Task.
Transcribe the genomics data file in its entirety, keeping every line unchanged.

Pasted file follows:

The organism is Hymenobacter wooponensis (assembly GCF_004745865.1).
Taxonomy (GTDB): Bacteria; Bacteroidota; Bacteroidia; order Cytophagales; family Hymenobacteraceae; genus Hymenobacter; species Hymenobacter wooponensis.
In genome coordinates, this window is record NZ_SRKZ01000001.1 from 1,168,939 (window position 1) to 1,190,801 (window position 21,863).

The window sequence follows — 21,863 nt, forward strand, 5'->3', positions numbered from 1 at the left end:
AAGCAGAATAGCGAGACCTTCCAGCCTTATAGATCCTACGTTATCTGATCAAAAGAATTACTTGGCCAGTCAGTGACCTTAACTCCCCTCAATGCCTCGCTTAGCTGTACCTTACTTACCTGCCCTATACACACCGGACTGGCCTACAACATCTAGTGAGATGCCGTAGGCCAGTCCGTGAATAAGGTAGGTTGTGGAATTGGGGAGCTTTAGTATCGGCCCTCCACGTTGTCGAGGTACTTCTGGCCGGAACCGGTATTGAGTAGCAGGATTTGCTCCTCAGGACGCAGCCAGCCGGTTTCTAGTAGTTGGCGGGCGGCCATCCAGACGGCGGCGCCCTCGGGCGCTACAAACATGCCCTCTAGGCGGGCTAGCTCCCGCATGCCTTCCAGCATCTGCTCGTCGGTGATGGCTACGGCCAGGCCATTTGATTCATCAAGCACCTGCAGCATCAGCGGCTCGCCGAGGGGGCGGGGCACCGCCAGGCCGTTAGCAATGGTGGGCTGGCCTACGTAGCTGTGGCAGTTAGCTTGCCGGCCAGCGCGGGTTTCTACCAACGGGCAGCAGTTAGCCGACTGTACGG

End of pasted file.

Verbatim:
The organism is Hymenobacter wooponensis (assembly GCF_004745865.1).
Taxonomy (GTDB): Bacteria; Bacteroidota; Bacteroidia; order Cytophagales; family Hymenobacteraceae; genus Hymenobacter; species Hymenobacter wooponensis.
In genome coordinates, this window is record NZ_SRKZ01000001.1 from 1,168,939 (window position 1) to 1,190,801 (window position 21,863).

The window sequence follows — 21,863 nt, forward strand, 5'->3', positions numbered from 1 at the left end:
AAGCAGAATAGCGAGACCTTCCAGCCTTATAGATCCTACGTTATCTGATCAAAAGAATTACTTGGCCAGTCAGTGACCTTAACTCCCCTCAATGCCTCGCTTAGCTGTACCTTACTTACCTGCCCTATACACACCGGACTGGCCTACAACATCTAGTGAGATGCCGTAGGCCAGTCCGTGAATAAGGTAGGTTGTGGAATTGGGGAGCTTTAGTATCGGCCCTCCACGTTGTCGAGGTACTTCTGGCCGGAACCGGTATTGAGTAGCAGGATTTGCTCCTCAGGACGCAGCCAGCCGGTTTCTAGTAGTTGGCGGGCGGCCATCCAGACGGCGGCGCCCTCGGGCGCTACAAACATGCCCTCTAGGCGGGCTAGCTCCCGCATGCCTTCCAGCATCTGCTCGTCGGTGATGGCTACGGCCAGGCCATTTGATTCATCAAGCACCTGCAGCATCAGCGGCTCGCCGAGGGGGCGGGGCACCGCCAGGCCGTTAGCAATGGTGGGCTGGCCTACGTAGCTGTGGCAGTTAGCTTGCCGGCCAGCGCGGGTTTCTACCAACGGGCAGCAGTTAGCCGACTGTACGG